This is the kind of thing — putting performance — that could be tested. Get a Perfect Putter and roll thousands of putts on actual putting greens and see how many are made (and where the misses finish) with a lighter ball and a current ball. You'll see a larger distribution pattern on the lighter ball. So, if the "lighter ball" is chosen as the way to go forward… I just hope they know what they're getting, and they've tested and planned for every outcome, including the narrowing of "separation" between good and bad putters.
Erik J. Barzeski @iacas
Author, Lowest Score Wins, Instructor/Coach, and Lifetime Student of the Game.

I generally ignore Rob, Tim, and Garland.

Ben Hollerbach

  • Karma: +0/-0
Re: Rollback alliance
« Reply #616 on: September 19, 2021, 09:19:36 AM »
And a ball that's lighter will negatively affect the good putter more than it will negatively affect the bad putter. At the end of the day, more randomness favors the "worse" putter because the gap is narrowed. It doesn't make the "bad" putter better. It makes the better putter "more worse" than it makes the bad putter. The better putter is still better… his gap is just narrowed.


For this to be true, a ball that is offline would have to be knocked online at a higher frequency than a ball that is online being knocked offline.


You have anecdotes, not proof.


As you above statement is pure opinionated anecdote, I'm eagerly awaiting statistical proof to back up your claims.


Ken Moum

  • Karma: +0/-0
Re: Rollback alliance
« Reply #617 on: September 19, 2021, 09:59:36 AM »
And a ball that's lighter will negatively affect the good putter more than it will negatively affect the bad putter. At the end of the day, more randomness favors the "worse" putter because the gap is narrowed. It doesn't make the "bad" putter better. It makes the better putter "more worse" than it makes the bad putter. The better putter is still better… his gap is just narrowed.


For this to be true, a ball that is offline would have to be knocked online at a higher frequency than a ball that is online being knocked offline.


You have anecdotes, not proof.


As you above statement is pure opinionated anecdote, I'm eagerly awaiting statistical proof to back up your claims.


There's got to be a way to get the data one way or the other.


Maybe separating SGP by surface type would get us something useful.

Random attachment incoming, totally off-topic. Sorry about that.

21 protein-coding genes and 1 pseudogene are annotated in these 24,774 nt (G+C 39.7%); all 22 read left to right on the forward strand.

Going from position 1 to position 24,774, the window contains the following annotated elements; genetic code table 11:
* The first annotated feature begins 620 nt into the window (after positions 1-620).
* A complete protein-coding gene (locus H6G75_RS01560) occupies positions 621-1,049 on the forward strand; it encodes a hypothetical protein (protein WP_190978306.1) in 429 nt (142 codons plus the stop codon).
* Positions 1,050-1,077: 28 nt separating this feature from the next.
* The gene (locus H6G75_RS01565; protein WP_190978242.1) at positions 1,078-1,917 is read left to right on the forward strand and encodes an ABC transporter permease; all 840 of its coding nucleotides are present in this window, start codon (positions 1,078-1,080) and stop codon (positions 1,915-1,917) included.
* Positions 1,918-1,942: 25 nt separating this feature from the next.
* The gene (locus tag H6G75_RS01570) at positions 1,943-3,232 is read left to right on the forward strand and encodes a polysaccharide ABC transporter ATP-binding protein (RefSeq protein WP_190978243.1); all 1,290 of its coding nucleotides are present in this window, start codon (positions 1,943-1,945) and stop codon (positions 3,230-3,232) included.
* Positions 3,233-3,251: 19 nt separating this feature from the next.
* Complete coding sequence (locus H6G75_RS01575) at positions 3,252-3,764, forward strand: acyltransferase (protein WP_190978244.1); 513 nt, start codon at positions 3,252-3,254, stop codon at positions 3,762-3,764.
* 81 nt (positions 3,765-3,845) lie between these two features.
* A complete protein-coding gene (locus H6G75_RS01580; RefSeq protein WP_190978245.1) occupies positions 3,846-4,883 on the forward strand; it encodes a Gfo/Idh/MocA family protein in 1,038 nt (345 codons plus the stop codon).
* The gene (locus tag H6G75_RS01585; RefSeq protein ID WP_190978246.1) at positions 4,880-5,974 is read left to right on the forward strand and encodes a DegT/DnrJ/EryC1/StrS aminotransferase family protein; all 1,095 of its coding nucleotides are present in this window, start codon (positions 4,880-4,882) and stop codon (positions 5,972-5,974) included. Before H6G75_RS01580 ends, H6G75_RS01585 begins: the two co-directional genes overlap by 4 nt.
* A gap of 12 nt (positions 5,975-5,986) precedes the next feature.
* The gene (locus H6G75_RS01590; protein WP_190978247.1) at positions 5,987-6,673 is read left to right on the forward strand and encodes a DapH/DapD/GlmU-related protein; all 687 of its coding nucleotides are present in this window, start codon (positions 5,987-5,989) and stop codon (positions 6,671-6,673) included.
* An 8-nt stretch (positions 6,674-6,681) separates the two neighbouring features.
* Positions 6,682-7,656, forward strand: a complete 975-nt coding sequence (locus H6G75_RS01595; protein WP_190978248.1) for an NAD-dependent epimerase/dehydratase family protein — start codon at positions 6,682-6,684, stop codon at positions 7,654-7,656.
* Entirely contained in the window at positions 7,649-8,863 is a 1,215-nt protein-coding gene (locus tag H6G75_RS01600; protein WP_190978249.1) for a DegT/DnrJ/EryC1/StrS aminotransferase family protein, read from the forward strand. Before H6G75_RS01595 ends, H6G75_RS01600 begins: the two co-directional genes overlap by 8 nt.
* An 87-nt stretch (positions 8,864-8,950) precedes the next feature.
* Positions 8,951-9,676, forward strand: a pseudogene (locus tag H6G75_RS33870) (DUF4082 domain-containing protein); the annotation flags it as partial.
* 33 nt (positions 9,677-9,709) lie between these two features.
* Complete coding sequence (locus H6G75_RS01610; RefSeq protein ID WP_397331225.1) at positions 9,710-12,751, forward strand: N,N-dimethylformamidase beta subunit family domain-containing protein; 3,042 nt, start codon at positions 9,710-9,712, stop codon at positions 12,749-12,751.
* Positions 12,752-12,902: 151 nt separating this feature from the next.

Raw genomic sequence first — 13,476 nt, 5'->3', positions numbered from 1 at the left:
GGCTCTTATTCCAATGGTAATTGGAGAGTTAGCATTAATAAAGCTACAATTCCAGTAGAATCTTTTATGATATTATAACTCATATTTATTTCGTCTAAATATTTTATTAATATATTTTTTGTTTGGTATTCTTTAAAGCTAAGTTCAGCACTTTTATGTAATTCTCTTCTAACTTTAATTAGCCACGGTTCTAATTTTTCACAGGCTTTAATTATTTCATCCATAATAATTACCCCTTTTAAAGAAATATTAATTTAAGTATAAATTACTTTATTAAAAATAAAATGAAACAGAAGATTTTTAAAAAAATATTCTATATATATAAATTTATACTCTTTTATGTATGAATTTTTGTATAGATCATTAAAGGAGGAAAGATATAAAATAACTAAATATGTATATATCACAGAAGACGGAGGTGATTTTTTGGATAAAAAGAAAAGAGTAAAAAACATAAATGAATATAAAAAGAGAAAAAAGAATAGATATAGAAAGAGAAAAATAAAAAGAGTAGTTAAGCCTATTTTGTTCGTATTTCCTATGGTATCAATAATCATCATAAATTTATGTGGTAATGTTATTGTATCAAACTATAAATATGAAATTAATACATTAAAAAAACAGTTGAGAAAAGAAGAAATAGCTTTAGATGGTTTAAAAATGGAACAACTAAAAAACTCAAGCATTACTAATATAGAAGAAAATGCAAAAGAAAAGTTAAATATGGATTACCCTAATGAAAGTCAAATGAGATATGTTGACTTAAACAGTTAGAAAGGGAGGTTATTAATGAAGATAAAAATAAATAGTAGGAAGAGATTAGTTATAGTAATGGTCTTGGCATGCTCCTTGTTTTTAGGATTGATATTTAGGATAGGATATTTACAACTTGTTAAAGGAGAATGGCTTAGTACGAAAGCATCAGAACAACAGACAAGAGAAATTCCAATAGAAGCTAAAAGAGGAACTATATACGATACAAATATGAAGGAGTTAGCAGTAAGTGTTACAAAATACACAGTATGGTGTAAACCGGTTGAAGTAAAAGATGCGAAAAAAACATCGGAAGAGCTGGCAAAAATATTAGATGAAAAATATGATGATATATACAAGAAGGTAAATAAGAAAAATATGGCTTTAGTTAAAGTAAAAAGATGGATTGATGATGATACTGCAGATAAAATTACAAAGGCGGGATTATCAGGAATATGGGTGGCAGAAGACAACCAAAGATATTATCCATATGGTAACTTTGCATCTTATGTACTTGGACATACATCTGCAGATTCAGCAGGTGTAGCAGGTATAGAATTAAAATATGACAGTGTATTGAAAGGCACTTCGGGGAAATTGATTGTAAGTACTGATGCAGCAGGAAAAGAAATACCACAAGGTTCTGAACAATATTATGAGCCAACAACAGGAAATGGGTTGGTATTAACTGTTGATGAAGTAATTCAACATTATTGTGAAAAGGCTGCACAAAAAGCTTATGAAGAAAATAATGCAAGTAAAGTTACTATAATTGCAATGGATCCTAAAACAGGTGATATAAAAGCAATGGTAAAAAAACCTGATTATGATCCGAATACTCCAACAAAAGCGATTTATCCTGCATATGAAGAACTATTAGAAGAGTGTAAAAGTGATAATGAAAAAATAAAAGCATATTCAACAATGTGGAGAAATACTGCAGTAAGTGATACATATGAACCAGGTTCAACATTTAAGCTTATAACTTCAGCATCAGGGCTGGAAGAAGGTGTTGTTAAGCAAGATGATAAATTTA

Better would be using a putting robot set up to emulate the best and worst rolls of the pros and putting with it on pure vs. "bumpy" surfaces.  Noting, however, that the pros don't ever see actually bumpy greens




FWIW,  I saw a quote from Max Faulkner about picking up debris on his putting line when asked why he hadn't.  Didn't he worry about it knocking his ball off line?


"Just as easily knock it back on line."


Also, the putting quote from Jon VDBs essay was both clearly anecdotal and involved balls that were both bigger and lighter than previously.


If the point of this argument is that pros aren't going to like balls that are different...well, duh.
Over time, the guy in the ideal position derives an advantage, and delivering him further  advantage is not worth making the rest of the players suffer at the expense of fun, variety, and ultimately cost -- Jeff Warne, 12-08-2010

Ben Hollerbach

  • Karma: +0/-0
Re: Rollback alliance
« Reply #618 on: September 19, 2021, 10:11:17 AM »
And a ball that's lighter will negatively affect the good putter more than it will negatively affect the bad putter. At the end of the day, more randomness favors the "worse" putter because the gap is narrowed. It doesn't make the "bad" putter better. It makes the better putter "more worse" than it makes the bad putter. The better putter is still better… his gap is just narrowed.


For this to be true, a ball that is offline would have to be knocked online at a higher frequency than a ball that is online being knocked offline.


Considering the above statement.


A ball that is traveling towards the middle of the hole could be misdirected both left & right and still be holed. But a ball that is traveling outside the edge of the hole could only be misdirected in one of two ways and result in a holed putt. If the ball is misdirected the opposite way, it would just miss the hole by a wider margin.